Mei-Lu's Reviews > Feast of Souls
Feast of Souls (The Magister Trilogy, #1)
by C.S. Friedman
by C.S. Friedman
Jul 26, 11
Read in July, 2011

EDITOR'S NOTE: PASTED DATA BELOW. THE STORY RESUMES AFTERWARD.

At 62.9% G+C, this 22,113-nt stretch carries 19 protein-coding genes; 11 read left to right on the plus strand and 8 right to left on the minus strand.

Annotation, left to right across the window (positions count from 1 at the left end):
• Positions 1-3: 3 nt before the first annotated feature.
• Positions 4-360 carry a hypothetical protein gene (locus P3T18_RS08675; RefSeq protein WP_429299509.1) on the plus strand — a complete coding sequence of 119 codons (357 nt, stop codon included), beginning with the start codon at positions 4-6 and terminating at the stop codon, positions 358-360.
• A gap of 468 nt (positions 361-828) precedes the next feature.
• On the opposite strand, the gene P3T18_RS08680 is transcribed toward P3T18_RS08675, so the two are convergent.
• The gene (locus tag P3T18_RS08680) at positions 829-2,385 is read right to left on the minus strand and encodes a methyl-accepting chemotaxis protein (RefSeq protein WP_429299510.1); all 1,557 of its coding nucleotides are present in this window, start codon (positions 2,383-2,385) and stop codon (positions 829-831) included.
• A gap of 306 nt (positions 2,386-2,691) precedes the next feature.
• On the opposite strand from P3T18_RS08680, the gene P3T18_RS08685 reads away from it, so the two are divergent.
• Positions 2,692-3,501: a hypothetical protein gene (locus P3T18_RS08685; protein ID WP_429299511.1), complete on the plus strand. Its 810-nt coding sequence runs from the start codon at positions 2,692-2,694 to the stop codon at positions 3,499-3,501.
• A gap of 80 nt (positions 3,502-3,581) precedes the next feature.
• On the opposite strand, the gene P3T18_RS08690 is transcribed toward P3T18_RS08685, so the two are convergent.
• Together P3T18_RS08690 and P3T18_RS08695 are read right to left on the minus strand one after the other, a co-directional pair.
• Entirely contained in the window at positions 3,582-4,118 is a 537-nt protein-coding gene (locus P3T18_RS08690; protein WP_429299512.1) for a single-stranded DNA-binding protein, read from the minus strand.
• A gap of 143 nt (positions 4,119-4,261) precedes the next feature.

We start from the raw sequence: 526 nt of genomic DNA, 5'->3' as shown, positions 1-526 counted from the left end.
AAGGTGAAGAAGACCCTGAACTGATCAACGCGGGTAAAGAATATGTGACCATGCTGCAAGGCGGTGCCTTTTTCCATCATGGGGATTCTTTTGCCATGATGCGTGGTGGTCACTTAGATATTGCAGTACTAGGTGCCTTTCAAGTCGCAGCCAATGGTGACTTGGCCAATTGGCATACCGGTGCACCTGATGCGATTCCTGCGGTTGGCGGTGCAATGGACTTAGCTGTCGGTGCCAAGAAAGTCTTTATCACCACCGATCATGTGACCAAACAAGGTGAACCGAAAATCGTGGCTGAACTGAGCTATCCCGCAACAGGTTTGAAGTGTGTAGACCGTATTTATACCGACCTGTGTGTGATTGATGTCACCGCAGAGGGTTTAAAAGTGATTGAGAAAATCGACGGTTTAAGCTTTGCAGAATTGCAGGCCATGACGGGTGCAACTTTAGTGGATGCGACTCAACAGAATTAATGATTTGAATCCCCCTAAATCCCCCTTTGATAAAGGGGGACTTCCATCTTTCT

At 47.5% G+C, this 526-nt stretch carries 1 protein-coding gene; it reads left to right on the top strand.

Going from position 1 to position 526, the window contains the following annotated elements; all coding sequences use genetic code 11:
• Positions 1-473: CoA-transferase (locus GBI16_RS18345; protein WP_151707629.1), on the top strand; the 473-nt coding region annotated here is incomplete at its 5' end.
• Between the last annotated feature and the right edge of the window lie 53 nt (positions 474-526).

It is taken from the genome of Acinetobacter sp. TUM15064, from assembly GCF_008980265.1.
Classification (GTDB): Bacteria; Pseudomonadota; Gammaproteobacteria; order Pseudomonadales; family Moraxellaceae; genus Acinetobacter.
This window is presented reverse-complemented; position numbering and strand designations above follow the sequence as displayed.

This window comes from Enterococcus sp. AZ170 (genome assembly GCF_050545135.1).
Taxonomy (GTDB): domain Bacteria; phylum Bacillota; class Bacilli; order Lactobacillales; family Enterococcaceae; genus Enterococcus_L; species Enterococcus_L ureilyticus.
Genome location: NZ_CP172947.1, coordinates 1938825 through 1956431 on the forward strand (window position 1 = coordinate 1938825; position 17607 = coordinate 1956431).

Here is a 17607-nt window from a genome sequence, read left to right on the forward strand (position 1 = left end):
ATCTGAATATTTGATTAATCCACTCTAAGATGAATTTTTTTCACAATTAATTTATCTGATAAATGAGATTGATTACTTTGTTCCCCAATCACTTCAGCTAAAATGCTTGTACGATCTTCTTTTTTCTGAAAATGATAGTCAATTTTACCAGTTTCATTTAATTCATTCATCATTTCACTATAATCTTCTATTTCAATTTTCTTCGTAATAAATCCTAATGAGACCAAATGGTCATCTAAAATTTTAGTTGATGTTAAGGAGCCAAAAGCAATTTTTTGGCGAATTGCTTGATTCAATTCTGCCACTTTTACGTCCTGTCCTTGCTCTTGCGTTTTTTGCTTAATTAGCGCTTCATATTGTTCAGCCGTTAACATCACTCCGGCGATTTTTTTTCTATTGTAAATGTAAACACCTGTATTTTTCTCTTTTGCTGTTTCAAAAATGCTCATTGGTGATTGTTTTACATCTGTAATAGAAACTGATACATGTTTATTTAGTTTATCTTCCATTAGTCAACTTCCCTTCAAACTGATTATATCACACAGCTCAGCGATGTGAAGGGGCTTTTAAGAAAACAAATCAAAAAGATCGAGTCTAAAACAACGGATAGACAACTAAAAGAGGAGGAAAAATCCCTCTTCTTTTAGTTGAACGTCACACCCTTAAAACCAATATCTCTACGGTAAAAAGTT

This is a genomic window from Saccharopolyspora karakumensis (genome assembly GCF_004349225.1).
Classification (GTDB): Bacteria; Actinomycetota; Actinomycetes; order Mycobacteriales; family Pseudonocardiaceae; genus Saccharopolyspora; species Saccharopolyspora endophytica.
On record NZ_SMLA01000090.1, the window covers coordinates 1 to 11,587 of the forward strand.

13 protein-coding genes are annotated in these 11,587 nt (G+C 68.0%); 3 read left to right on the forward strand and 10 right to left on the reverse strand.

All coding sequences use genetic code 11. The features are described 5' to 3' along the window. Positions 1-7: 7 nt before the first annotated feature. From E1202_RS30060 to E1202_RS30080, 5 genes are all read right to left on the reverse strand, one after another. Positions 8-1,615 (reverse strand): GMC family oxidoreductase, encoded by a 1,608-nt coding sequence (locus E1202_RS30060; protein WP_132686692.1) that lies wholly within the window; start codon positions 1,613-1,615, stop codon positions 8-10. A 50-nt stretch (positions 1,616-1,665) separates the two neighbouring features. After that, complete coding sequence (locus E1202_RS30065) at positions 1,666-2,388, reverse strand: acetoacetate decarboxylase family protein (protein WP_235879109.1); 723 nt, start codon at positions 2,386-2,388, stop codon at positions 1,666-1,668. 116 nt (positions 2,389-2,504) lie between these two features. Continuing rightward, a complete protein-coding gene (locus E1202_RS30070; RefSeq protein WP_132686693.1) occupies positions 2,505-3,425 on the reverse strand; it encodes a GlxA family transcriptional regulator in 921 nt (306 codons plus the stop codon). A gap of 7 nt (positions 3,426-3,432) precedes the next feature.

** spoiler alert ** I bought this book at the Borders sale because I'd heard C.S. Friedman was a good writer and I liked the cover. I had absolutely no idea what to expect (especially since the cover gives so little about the plot away). Truthfully, it's hard to write about this book without giving away spoilers, which is why my review is hidden. In the Magister Trilogy, magic is powered by life force. Witches use their own life force, burning out and dying young. Magisters do not, but how they manage is a great mystery and secret that only magisters know the truth of. I'm sure you can guess the truth as easily as I did, which is that magisters are immortal because they drain the life force of someone else (called a consort) in order to fuel their power. They never meet their consort, and are not able to choose their own source. Those who are being drained suffer from a disease called "The Wasting", in which apparently able-bodied types suddenly become weak. I've suffered from CFS (chronic fatigue syndrome) for almost four years now and the symptoms of CFS and the Wasting are eerily close. In fact, my friend (and fellow sufferer)'s mother frequently comments that it is though "someone is stealing your life away". So this book struck an unexpectedly personal note for me. But it's worth reading for anyone who likes a good story (you don't have to have CFS to enjoy it!). C.S. Friedman is a really good writer, and it is a pleasure to read her books - the characters, the situations, are so well-drawn and well-conceived. I thought this book was going to be a fairly straight-forward coming of age story for the main character, Kamala, but then it took a left turn and became much more interesting, much more mysterious and, frankly, just a little bit heartbreaking. This series definitely has a darkness to it. And it's a real, human darkness (rather than a dichotomous good vs evil). The main characters all have varying shades of gray, which makes them so much more realistic. Yes, there are heros in this world, but they aren't necessarily who we're rooting for and they don't always win. Or if they do win, they are questionable victories rather than outright triumphs. I'm deep into the second book already and am so hooked that I can't wait for the third book to come out... I hope it's sooner rather than later!
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